Python Basic Dice example
I would like to start off a few posts on some basic, and maybe a few not so basic python applaction examples. Just for the sake of learning how to progress beyond just picking up the basics when it comes to the langue itself, and the standard libries. After all the long term plan of picking up a langue should be to create some actual projects of one kind or another.
I think at least a few posts should be on very basic single file programes that just do one little thing. This is becuase I would like to have a few very simple getting started type posts where the goal is to make something that is a finished product rather than just soemthing that helps with one little problem. However I also think that often that should be the goal anyway when it comes to making a python applaction. Often I might think of an applaction as just one product, but often one product can be just a whole bunch of products that work togetaher.
So to start off this collection of python example posts I think I will start off with a simple dice applaction. That is just a way to spit out one or more numbers to the standard output between and including 1 and 6. However there is still more to it than just that even when it comes to such a simple getting started project. I would like to be able to use the script as bolth a module that I can use in other pythin scripts, and stand alone project by itself. There are also at least a few additional options that I can add to the project such as being able to set the number of sides for a set of dice, or just one dice in a set of dice. There is also being able to have control over how the output is formated, such has having some kind of plain text format, or spit out some JSON. So maybe this example will not be so basic, but still I will try to keep from going to nuts with this one becuase I would like to make this one of my getting startd with python type posts.
1 - The /lib/dice.py module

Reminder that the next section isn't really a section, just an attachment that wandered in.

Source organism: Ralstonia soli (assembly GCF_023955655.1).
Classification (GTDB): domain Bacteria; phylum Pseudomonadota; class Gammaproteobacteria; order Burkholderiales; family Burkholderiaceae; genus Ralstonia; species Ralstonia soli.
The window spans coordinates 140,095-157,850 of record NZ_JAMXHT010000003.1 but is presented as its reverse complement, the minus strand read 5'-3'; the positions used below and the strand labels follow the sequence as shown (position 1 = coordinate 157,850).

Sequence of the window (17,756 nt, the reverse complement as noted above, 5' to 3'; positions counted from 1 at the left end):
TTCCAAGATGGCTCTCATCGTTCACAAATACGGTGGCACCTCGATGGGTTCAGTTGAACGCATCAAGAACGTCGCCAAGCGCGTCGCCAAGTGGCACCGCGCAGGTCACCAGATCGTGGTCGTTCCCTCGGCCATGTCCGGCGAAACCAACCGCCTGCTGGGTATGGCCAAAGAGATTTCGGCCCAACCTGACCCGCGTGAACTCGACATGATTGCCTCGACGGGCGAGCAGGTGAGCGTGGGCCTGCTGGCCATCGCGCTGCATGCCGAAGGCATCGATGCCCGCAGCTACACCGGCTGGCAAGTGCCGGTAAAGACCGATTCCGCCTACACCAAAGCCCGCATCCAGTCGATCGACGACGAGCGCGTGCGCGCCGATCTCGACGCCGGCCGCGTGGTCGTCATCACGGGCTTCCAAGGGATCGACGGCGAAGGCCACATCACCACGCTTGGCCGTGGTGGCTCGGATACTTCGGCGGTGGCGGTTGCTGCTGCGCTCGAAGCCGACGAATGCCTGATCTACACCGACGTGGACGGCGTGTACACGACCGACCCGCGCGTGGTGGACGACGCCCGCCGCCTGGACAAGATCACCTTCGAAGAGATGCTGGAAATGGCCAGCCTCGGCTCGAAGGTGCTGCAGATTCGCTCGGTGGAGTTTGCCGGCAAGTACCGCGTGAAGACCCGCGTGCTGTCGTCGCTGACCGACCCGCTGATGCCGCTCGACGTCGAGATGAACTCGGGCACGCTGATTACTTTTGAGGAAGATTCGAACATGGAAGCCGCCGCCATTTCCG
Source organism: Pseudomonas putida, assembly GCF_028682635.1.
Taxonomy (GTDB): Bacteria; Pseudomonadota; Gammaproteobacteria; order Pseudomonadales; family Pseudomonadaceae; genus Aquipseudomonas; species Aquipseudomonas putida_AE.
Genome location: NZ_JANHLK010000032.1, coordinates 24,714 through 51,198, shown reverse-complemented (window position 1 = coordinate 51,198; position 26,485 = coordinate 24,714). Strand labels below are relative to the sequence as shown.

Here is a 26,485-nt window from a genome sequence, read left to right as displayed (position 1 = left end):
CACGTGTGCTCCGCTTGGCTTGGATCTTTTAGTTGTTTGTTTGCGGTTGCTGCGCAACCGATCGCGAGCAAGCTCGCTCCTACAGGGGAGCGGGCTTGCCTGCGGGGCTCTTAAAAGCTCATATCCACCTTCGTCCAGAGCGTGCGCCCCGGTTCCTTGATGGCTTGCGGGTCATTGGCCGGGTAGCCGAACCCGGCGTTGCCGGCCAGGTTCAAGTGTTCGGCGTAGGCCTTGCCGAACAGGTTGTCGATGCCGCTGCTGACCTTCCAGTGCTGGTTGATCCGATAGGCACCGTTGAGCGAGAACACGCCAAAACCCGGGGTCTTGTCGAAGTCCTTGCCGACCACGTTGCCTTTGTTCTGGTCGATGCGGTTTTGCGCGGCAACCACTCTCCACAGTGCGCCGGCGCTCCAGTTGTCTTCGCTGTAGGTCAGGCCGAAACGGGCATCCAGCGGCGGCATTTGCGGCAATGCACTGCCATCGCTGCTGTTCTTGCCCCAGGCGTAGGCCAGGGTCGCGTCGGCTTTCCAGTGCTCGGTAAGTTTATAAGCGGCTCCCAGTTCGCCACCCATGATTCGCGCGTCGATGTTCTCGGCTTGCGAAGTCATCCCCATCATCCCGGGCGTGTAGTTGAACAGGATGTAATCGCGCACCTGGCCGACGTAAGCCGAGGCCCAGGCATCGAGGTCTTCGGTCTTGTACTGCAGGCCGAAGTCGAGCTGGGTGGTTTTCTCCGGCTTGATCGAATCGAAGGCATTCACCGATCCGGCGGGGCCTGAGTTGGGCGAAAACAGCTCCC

First off is the dice module that I worked out that will be used in my main index file that will be called from the command line. The dice librray will make use of the random standard library that helps to make quick work of a librray like this. The method that I wil be using is the rand int method that will do rounding for me, I just need to give a low and high number.
For my main roll die function the low number that I will be using with the random int method will always be 1, and the high number will be a sides argument that will default to the ushual 6. Each time I call the roll die function I will then get a random number between 1 and 6 by default, but I can change the number of sides to something like 20 for other projects in which I might use something like this.
2 - The main index.py file
I made this example two files, and I could have made those two files in the same folder. However I am thinking ahead and it is possible that I might want to add additional files. So I would like to keep things in folders as a way to keep things a little neat. So I have mu dice.py module in a lib folder, however that makes things a little complacted when it comes to importing the module. In my post on the os module though I worked out a way to go about getting an absolute path to the current script that is running, and using that I can then just concatanate a sytring for the lib folder to that path, and then add that paths to the sys.path list. By doing so python will now look there too when importing modules inclduing my dice module.
in my main index python script I am also using the argparse librray to parse any and all options given from the command line. I want to set up some options for the count of dice, as well as options for setting the number of sides for dice, and have a default sides option also.
Once I have my options parsed I can then use them for arguments when calling my roll set method in the dice module, I can then print the results of that to the standard output by calling the print built in function.
3 - Conclusion
This example came togeather fairly quickly but I did spend a fair amount of time working out some basic examples before hand when writing examples for other posts. In my post on the os module that is where I found a decent example of using the os module to find the absolute path to a current python script that is running that can then be used to add the lib folder to the paths list. That in itself is one major setback for me when it comes to working out a basic python example that I got around before hand. I also wrote a post on the argparse librray and know that it is a decent option parser so I was able to get the part of the example out of the way very fast also. It takes time to study all these little libraries and what they are usfule for, but now that I have a sold grasp on them I can quickly put togeather an example like this.
I have some plans all ready drafted out for additional features and improvements for this python example, but I still think there is opnly so much more to add, and most of it is just for the sake of getting a better feel for how to go about making an actual project ofsome kind with python.